Immigrants contest lock-up in cop shop
Source: Natasha Prince – Cape Argus, 10/08/2015
Cape Town - A Western Cape Cape High Court judge is facing a legal
conundrum after three illegal immigrants arrested during a national
clampdown – Operation Fiela – turned to the courts to test the
lawfulness of their detention.
Judge Dennis Davis found himself on the verge of "pulling out his
hair" on Friday when he was faced with arguments for and against the
release of the three Zimbabweans.
Judge Davis is expected to conduct an inspection-in-loco at the
Milnerton police station today to ascertain the conditions under which
the illegal immigrants are being kept before he makes a formal
judgment on the matter.
Judge Davis will weigh up competing arguments – the rights of illegal
immigrants in terms of the Immigration Act versus the Department of
Home Affairs` (DHA) obligation to enforce the law.
It was argued in court that the Milnerton police station does not fit
the criteria to be considered a detention facility for illegal
Judge Davis is to investigate whether the station "allows for
exercise, adequate ventilation and provides sufficient nutrition".
The Zimbabweans – Lloyd Muchatisi, arrested on July 2, and Febbie
Chidhakwa and Patience Mupanduki, arrested on July 16, brought the
urgent application before the court. They were arrested during a joint
operation by police and the Department of Home Affairs.
They are arguing that they were arrested unlawfully without warrants
of arrest, and want to be released or have their incarceration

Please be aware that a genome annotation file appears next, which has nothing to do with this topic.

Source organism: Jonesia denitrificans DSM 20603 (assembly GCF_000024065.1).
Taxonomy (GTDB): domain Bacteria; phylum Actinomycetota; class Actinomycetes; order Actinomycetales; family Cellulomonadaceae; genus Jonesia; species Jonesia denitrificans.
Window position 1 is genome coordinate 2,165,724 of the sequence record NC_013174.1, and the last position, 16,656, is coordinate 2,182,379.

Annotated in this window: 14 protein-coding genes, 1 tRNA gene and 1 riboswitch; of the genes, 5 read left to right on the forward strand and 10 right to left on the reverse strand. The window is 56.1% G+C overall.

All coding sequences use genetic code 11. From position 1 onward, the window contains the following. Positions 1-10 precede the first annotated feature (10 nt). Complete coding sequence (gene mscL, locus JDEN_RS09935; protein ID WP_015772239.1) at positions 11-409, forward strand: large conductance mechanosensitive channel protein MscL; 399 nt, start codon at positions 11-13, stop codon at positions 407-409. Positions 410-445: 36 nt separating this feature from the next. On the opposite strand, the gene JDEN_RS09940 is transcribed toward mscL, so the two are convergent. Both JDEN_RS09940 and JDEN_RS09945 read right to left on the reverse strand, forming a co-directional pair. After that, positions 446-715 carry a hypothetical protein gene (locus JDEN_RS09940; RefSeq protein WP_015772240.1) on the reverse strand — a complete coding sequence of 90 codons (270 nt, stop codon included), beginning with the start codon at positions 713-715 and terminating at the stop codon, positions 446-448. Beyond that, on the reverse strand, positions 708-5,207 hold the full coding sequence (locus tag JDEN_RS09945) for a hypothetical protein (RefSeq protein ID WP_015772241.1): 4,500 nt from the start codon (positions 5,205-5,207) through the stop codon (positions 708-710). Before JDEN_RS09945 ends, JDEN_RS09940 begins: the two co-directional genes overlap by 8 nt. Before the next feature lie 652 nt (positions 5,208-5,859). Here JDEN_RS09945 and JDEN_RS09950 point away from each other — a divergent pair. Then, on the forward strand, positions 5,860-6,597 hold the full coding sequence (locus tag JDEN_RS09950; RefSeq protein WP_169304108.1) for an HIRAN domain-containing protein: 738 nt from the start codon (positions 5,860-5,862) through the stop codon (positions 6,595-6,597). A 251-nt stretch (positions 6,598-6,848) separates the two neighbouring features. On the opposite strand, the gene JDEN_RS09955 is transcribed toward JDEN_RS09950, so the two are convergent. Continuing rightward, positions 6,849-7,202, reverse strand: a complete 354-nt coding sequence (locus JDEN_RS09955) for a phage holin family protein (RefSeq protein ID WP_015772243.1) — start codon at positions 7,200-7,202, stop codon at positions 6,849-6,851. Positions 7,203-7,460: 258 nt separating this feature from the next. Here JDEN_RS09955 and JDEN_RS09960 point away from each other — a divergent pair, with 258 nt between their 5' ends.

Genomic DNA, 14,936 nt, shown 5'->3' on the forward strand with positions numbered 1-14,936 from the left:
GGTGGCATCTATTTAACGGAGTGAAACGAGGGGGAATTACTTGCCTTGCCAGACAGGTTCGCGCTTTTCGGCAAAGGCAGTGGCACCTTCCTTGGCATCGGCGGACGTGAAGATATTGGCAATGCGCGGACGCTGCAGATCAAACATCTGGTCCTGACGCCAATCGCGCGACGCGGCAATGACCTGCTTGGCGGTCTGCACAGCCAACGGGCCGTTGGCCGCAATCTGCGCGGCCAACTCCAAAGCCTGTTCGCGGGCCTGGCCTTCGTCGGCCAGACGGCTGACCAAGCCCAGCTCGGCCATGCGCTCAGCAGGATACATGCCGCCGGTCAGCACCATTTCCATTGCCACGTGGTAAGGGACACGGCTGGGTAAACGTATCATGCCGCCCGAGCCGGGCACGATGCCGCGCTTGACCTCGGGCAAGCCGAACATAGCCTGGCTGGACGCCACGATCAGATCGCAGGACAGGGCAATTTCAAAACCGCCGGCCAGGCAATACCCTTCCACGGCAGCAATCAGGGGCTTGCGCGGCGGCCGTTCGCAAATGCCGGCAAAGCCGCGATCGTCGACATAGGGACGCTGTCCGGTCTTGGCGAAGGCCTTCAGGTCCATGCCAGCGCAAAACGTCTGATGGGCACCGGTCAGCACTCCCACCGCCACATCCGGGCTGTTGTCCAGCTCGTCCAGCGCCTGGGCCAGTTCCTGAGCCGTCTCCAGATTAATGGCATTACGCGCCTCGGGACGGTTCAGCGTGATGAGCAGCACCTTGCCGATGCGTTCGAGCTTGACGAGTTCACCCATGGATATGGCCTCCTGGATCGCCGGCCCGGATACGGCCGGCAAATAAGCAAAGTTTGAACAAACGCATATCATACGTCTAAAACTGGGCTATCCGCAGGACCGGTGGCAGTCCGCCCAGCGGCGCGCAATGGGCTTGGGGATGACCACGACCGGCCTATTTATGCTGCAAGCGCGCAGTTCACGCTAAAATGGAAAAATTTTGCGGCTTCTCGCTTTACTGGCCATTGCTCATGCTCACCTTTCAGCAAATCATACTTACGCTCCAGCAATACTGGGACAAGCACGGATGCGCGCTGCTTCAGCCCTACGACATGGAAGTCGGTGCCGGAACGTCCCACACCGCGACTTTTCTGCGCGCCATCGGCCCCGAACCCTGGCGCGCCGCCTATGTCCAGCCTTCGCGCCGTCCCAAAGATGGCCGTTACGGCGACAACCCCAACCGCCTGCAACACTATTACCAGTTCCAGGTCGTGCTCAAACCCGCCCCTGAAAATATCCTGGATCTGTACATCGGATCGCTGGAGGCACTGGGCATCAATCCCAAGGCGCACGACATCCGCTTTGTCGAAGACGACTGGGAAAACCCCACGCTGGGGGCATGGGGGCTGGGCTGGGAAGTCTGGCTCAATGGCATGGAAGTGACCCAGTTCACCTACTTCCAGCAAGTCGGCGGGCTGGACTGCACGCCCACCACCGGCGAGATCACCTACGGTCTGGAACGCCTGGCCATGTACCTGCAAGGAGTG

confirmed by a court.
They say that the conditions in which they are being held are not
acceptable in terms of the law and that signatures on warning letters
received, were forged.
Advocate Fungai Mgcini Kuzinya, representing the three Zimbabweans,
said he was not attacking the constitutionality of the Immigration
Act, which says illegal immigrants can be held for 30 days.
However, he argued that after his clients were arrested and read their
constitutional rights, they should have been brought before a court
within 48 hours in terms of the law.
"The applicants were arrested in terms of the Immigration Act, but
informed of their rights in terms of the constitution," Kuzinya said.
He also raised questions about the warning letters issued and the
signatures on the letters. "The differences are glaring. It does not
take an expert to notice that," Kuzinya said.
Kuzinya argued that there had been non-compliance, and therefore his
clients were being illegally held and should be released.
He said the conditions in which they were held were not in compliance
with minimum prescribed standards protecting their dignity and human
rights in terms of the Immigration Act.
Advocate Lee Anne de laHunt, an amicus curie (friend of the court)
from Lawyers for Human Rights, noted that the Department of Home
Affairs had admitted that the Milnerton police station was not within
the control of the director general.
De laHunt said the detention of the trio at the Milnerton police
station was "unlawful", because the station does not meet the
prescribed criteria for a detention centre.
She said the only "proper detention facility" for illegal immigrants
was Lindela in Krugersdorp.
Advocate Hayley Slingers, for the Department of Home Affairs, said the
illegal immigrants requested to be held at Milnerton. The alternative
was to house them in Pollsmoor Prison`s awaiting trial section.
Judge Davis interjected, saying Pollsmoor would definitely not meet
the prescribed requirements.
"But what`s the solution? Do you release illegal immigrants who admit
they are illegal?" argued Slingers.
She said the only solution was Pollsmoor to which Judge Davis replied:
"Well I can`t put them in Pollsmoor, it`s illegal."
Slingers argued: "They are here illegally and they intend to stay
illegally – they`ve been working here illegally."
Judge Davis replied: "They`re human beings and must be treated as
Judge Davis ordered that the three be held at the Milnerton police
station – on condition that the station meets the minimum requirements
in terms of the Immigration Act, until the three are transported to
the Lindela detention facility.